“This is actually starting to be fun,” Scrooge McDuck chortles to himself part way through DuckTales Remastered. Sadly, such sentiment reflects your experience with the game by this point, a rejuvenated classic that for whatever reason fails to live up to that of the original.
You have to feel sorry for WayForward, who were under immense pressure by fans clamouring to relive a celebrated game from their childhood, whilst a younger generation stood by waiting to see what all the fuss was about. The outcome of which being a game that sublimely revamps the original’s visuals and adds further character through a newly accompanying voice over, but fails to update its now tired formula.
After hearing the alarm sound, Scrooge McDuck races to his Money Bin vault to discover the Beagle Boys raiding the elderly duck’s fortune. Sending them packing, he stumbles on a secret note that, once fed through his super computer, is revealed to be a treasure map. Duckburg’s intrepid billionaire can’t resist adding such relics to his collection, and therefore sets out on a quest to gather them all.
Such adventure takes you across the globe, your initial hunt seeing you search for the Sceptre of the Incan King in The Amazon, with more trinkets awaiting to be discovered in Transylvania, the African Mines, the Himalayas, and on the Moon itself where the Green Cheese of Longevity is waiting to be discovered.
Antagonists such as Flintheart Glomgold and Magica De Spell will seek to hamper Scrooge’s efforts, with side quests seeing you recover Fenton’s Gizmoduck suit or securing a part to repair Launchpad’s plane.
That DuckTales Remastered doesn’t present a more taxing platforming experience may come as a surprise, especially considering the original was released in an era of challenging games still relished to this day. Yet by design it can still prove particularly infuriating.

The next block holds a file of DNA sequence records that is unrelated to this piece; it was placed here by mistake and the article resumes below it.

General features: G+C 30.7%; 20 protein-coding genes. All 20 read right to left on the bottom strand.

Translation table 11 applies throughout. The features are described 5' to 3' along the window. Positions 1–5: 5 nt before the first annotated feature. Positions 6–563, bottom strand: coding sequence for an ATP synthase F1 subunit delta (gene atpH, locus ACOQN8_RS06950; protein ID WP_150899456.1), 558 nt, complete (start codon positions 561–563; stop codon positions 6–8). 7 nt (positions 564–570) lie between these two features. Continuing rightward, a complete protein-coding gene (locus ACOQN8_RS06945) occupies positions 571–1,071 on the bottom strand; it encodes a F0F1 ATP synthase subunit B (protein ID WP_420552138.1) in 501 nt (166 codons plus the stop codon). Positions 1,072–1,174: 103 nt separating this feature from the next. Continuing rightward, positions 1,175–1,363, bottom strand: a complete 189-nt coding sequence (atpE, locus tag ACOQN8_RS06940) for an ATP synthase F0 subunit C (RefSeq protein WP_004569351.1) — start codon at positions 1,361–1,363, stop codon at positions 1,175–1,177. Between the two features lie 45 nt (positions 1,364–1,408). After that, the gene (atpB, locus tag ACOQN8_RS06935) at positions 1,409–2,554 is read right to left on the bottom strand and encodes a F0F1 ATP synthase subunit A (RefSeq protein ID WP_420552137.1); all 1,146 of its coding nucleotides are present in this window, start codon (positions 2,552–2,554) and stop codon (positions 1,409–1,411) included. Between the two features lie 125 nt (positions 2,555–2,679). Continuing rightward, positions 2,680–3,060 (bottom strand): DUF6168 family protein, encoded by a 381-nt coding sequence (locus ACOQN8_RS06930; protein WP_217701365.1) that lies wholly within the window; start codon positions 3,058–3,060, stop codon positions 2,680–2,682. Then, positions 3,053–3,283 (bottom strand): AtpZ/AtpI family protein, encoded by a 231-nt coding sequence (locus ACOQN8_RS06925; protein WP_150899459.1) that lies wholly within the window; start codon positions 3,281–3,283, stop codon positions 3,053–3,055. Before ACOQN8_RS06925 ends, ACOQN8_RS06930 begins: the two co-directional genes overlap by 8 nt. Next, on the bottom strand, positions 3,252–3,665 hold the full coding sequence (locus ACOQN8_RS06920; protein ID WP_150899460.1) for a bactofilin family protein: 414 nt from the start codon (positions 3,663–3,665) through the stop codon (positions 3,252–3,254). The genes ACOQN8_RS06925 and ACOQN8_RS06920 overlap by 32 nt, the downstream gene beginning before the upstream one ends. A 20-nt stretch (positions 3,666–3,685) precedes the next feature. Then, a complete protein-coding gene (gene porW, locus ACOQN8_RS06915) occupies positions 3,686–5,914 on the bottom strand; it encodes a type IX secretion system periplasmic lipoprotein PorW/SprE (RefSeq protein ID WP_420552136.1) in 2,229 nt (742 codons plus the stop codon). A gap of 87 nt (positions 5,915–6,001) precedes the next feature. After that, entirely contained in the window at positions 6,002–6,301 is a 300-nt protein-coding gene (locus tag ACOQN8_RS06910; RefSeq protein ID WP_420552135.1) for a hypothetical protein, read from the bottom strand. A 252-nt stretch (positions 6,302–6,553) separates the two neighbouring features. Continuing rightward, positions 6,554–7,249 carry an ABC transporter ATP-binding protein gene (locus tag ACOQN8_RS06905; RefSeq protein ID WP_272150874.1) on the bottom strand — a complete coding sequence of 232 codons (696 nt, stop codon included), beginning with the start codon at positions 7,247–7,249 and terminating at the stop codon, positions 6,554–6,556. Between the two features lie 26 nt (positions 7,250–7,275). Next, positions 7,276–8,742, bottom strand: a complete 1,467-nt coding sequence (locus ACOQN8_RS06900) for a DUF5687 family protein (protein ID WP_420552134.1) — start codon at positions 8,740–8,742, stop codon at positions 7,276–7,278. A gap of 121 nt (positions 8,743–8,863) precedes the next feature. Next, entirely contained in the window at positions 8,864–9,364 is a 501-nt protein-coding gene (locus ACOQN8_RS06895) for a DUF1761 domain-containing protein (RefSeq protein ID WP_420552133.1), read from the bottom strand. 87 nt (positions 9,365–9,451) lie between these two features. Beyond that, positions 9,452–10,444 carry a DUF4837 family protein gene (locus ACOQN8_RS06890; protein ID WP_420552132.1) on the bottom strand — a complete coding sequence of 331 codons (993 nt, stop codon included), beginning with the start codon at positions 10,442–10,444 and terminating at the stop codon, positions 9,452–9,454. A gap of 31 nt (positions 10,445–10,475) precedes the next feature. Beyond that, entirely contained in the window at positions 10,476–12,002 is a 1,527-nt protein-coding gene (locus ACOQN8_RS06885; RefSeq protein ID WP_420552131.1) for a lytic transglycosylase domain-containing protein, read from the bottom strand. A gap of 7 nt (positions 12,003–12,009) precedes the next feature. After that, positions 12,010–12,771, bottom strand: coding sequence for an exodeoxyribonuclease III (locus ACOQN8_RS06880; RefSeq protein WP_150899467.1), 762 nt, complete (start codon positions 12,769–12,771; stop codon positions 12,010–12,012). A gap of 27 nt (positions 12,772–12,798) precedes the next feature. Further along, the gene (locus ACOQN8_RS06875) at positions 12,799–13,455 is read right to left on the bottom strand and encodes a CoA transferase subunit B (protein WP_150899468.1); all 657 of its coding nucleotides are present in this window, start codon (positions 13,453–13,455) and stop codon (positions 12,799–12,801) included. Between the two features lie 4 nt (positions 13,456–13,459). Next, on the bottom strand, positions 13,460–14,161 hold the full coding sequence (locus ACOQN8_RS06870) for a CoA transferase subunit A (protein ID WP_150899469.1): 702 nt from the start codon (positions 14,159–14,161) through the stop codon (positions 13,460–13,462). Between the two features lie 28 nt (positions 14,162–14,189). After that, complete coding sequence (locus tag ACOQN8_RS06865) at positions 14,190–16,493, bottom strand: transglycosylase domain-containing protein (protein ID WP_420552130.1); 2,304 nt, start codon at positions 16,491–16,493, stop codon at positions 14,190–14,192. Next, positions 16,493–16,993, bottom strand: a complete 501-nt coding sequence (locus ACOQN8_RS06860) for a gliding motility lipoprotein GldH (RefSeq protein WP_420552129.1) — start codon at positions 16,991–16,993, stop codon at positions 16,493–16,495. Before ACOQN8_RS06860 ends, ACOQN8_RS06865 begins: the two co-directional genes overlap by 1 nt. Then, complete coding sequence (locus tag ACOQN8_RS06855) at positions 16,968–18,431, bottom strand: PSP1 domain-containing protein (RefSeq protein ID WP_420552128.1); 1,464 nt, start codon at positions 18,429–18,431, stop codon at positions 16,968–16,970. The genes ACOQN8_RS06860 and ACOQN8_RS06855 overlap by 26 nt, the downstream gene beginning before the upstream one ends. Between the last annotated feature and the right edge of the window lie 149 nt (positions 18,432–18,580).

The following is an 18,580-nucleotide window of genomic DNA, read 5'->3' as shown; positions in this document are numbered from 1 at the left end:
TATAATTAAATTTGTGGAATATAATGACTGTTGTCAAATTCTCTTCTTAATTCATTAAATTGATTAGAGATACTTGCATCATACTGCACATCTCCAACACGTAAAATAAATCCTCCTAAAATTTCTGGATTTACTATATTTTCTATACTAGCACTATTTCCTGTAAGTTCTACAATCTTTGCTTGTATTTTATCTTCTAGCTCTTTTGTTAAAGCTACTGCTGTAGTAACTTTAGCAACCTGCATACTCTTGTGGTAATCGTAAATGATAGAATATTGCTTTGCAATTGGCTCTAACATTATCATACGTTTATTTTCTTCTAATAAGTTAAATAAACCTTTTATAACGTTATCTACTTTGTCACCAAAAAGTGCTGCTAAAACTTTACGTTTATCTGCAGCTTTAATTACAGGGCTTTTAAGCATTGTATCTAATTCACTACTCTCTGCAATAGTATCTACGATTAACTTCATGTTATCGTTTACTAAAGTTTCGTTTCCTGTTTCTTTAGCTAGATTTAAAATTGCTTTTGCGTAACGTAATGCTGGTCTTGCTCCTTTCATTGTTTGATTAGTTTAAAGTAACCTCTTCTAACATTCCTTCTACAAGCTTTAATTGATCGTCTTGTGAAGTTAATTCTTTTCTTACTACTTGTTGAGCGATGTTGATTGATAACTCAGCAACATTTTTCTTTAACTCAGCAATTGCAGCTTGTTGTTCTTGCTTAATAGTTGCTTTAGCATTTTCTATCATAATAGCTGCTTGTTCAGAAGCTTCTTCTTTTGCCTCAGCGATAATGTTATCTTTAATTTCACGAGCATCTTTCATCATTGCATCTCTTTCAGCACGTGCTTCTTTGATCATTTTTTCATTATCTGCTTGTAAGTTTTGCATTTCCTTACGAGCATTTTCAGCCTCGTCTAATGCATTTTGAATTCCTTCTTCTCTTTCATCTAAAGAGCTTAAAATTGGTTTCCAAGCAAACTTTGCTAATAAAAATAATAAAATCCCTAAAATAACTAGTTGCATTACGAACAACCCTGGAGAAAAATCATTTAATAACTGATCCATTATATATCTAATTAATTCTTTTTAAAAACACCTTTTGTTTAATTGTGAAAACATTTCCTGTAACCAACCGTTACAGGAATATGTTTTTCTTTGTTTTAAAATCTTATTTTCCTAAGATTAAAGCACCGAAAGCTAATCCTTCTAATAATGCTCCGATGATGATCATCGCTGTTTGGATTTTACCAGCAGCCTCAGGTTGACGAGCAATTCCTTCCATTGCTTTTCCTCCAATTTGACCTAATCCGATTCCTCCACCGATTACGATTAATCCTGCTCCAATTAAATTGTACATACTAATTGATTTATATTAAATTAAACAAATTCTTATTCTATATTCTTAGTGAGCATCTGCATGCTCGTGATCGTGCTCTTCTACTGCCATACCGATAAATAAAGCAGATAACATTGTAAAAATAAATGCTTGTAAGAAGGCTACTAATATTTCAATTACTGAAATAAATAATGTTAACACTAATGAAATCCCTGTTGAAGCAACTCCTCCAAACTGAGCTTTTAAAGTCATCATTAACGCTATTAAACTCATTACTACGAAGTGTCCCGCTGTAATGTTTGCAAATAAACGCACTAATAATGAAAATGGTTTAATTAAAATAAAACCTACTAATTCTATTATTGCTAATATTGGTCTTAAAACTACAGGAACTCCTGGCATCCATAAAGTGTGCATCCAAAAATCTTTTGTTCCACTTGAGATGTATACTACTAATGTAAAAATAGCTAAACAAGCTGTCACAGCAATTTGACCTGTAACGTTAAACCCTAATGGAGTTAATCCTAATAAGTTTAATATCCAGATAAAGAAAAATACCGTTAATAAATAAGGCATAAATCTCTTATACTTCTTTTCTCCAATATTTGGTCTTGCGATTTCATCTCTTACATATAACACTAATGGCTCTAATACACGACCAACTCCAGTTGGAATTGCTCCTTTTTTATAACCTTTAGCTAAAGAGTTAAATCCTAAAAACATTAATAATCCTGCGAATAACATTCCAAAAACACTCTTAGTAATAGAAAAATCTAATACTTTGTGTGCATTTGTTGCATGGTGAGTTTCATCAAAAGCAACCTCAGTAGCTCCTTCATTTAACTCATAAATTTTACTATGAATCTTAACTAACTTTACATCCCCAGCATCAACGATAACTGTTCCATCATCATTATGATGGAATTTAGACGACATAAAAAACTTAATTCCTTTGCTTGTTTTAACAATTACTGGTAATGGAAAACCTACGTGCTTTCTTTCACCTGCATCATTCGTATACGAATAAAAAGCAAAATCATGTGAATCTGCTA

Such aggravation largely results from the fact that if you lose all your lives within a level, that’s it. There isn’t even a Game Over screen. With no opportunity to continue, you’ll find yourself swooped back to Scrooge’s office at his Money Bin, left to tackle the level entirely from scratch. Such hardship is only heightened at the game’s conclusion, where one wrong move can see Scrooge fried to a crisp for any wrong move.
With elements in the game purposefully designed to catch you out like this it can prove of detrimental frustration, fuelled further by the continual shortage of lives at your disposal. Regardless of any success you’ll always start with three, which can only be increased by discovering Mrs Beakley on your travels who will grant you one more.
Beyond this, the game actually is structurally dull. You’ll soon tire of hopping around the place on Scrooge’s pogo stick, fending off enemies by bouncing on their heads, and gathering diamonds for the greedy duck to fill his vault with. Scrooge’s move set, compared to today’s games within the genre, is too limited and many will miss the differentiation that can be found elsewhere.
The game’s only saving grace is that it presents some memorable boss encounters, though these are similarly easy to conquer once you’ve deduced how to dodge their attack patterns. That is, if you have enough lives to survive any miscalculated jumps that you make.
Wii U GamePad integration sees Off-TV Play support, alongside an option to display a map which handily details areas you’ve visited and the location of your objectives. That this doesn’t appear by default is odd, though can quickly be altered through the start menu.